Deloitte and Touche (Deloitte), a public accounting firm, performed a financial audit for Global Cash Access Holdings (GCA). While performing a financial audit for another client Larry Krause, a CPA employed by Deloitte, obtained an FBI intelligence bulletin containing information about alleged illegal acts committed by GCA and members of its board of directors (Appellants). Deloitte disclosed the allegations to GCA's audit committee. A subsequent investigation revealed no evidence of misconduct on the part of GCA or Appellants. The investigation, however, resulted in a significant drop in GCA's stock price. Appellants filed a complaint for defamation and tortious interference against Deloitte and Krause (collectively, Deloitte). The district court granted Deloitte's motion for summary judgment, concluding that Deloitte's communications to the audit committee were protected by a conditional privilege. The Supreme Court affirmed on different grounds, holding (1) one who is required by law to publish defamatory matter is absolutely privileged to publish it when the communication is made pursuant to a lawful process and to a qualified person; and (2) Deloitte's statement to GCA's audit committee was therefore absolutely privileged as a matter of law because Deloitte communicated information about alleged illegal acts in accordance with federal securities law. View "Cucinotta v. Deloitte & Touche, LLP" on Justia Law
Petitioners, corporate entities and an individual that serviced and brokered loans for the acquisition and development of real property, faced a civil suit and a criminal investigation in connection with an alleged Ponzi scheme. Petitioners filed a motion with the district court in their civil case to stay any depositions and written discovery that would require their employees and officers to make testimonial statements, asserting that the evidence could be used by the FBI in their criminal investigation. The district court summarily denied the motion without prejudice. Petitioners subsequently petitioned the Supreme Court for a writ of mandamus or prohibition directing the district court to grant their motion to stay. The Supreme Court denied the requested relief, holding that the district court did not abuse its discretion in determining that, on balance, the interests of Petitioners in a stay did not outweigh the countervailing interests involved and in therefore denying the motion to stay. View "Aspen Fin. Servs. v. Dist. Court" on Justia Law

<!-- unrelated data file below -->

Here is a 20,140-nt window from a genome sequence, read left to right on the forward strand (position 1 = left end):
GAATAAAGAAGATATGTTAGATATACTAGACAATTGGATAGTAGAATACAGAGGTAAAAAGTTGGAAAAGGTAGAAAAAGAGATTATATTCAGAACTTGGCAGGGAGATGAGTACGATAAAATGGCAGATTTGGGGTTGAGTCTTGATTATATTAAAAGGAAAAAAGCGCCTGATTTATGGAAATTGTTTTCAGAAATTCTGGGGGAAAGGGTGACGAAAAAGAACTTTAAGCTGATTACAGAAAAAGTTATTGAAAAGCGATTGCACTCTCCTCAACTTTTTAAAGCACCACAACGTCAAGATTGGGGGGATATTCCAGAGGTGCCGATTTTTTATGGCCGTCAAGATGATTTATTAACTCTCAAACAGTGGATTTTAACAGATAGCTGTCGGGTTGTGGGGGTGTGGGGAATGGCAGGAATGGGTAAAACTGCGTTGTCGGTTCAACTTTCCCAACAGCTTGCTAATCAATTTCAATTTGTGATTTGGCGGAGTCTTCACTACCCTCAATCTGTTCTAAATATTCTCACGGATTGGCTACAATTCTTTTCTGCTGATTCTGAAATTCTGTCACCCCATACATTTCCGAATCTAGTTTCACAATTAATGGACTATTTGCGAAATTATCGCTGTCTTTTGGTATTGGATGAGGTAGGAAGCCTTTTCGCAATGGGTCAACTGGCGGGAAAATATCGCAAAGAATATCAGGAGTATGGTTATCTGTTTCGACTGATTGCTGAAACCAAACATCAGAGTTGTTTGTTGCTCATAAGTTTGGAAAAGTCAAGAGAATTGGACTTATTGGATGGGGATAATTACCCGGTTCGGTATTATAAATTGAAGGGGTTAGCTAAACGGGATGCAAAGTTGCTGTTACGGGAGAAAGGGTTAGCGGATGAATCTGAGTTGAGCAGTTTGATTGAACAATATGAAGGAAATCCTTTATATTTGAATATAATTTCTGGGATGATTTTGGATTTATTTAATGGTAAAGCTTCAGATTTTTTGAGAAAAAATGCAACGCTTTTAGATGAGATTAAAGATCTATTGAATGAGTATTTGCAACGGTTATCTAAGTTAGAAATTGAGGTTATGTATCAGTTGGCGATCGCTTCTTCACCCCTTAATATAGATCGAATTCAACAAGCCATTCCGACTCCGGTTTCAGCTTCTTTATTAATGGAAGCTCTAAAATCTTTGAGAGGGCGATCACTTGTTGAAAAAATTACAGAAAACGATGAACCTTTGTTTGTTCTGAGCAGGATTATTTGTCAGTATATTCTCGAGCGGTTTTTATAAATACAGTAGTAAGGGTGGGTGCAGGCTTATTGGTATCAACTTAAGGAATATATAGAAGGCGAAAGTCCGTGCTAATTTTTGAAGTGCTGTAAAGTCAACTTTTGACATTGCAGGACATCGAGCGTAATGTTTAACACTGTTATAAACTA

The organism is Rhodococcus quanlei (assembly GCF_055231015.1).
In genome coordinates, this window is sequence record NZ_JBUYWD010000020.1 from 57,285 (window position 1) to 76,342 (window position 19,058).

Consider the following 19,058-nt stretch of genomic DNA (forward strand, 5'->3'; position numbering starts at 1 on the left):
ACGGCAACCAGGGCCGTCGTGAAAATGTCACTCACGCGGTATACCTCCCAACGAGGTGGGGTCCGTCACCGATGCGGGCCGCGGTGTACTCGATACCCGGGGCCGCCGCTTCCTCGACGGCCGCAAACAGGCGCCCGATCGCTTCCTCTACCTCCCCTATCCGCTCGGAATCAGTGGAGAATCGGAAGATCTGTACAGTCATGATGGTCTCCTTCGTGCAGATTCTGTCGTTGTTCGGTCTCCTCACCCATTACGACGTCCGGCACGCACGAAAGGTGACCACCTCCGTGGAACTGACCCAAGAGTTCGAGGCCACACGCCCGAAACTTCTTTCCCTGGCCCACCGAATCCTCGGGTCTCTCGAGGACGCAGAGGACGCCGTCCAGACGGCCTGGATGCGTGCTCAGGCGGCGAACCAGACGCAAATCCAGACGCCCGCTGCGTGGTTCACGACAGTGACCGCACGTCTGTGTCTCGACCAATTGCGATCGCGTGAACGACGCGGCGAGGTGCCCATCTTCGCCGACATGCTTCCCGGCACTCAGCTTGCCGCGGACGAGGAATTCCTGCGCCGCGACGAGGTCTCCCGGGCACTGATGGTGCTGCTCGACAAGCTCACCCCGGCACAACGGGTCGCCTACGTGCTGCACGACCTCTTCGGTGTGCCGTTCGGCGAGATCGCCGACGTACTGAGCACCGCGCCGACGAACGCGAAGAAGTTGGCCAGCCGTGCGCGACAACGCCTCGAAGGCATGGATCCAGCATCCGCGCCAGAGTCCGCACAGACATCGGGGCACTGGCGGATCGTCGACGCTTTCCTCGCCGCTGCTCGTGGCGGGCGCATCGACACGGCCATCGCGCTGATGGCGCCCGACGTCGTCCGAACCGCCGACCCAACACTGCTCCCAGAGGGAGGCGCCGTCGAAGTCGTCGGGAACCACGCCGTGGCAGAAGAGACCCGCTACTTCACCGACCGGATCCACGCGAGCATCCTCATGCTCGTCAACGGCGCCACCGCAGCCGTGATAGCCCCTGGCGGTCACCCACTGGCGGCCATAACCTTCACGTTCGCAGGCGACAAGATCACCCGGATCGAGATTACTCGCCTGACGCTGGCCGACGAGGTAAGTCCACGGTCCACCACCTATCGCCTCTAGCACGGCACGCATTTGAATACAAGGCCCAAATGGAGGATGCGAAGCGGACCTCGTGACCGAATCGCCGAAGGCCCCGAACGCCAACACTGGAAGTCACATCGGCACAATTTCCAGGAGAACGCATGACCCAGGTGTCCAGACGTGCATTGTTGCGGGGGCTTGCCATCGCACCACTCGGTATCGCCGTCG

Posted in: Criminal Law, Injury Law, Nevada Supreme Court, Real Estate & Property Law, Securities Law
In 2006, Respondent Cordillera Fund, LP, purchased shares in Appellant American Ethanol for $3 per share. In 2007, shareholders of American Ethanol sought to merge with AE Biofuels, and notified their shareholders of its intent. Respondent notified American Ethanol of its intent to dissent, and demanded payment for its shares. The merger was approved by the shareholders. When the merged company refused to pay, Respondent filed suit at the district court. Ultimately the issue for the district court to resolve involved the fair value of Respondentâs shares at the time of the merger. Appellants offered respondent $0.15 per share; Respondent maintained the fair value was $3 per share. The parties went to court because neither could agree on the value. The court entered a judgment in favor of Respondent, determining that $3 per share was the fair value. On appeal, Appellants contended that the district court abused its discretion in determining the fair value of the shares. The Supreme Court concluded that appellants did not demonstrate that the district court abused its discretion, and affirmed the courtâs ruling in favor of Respondent.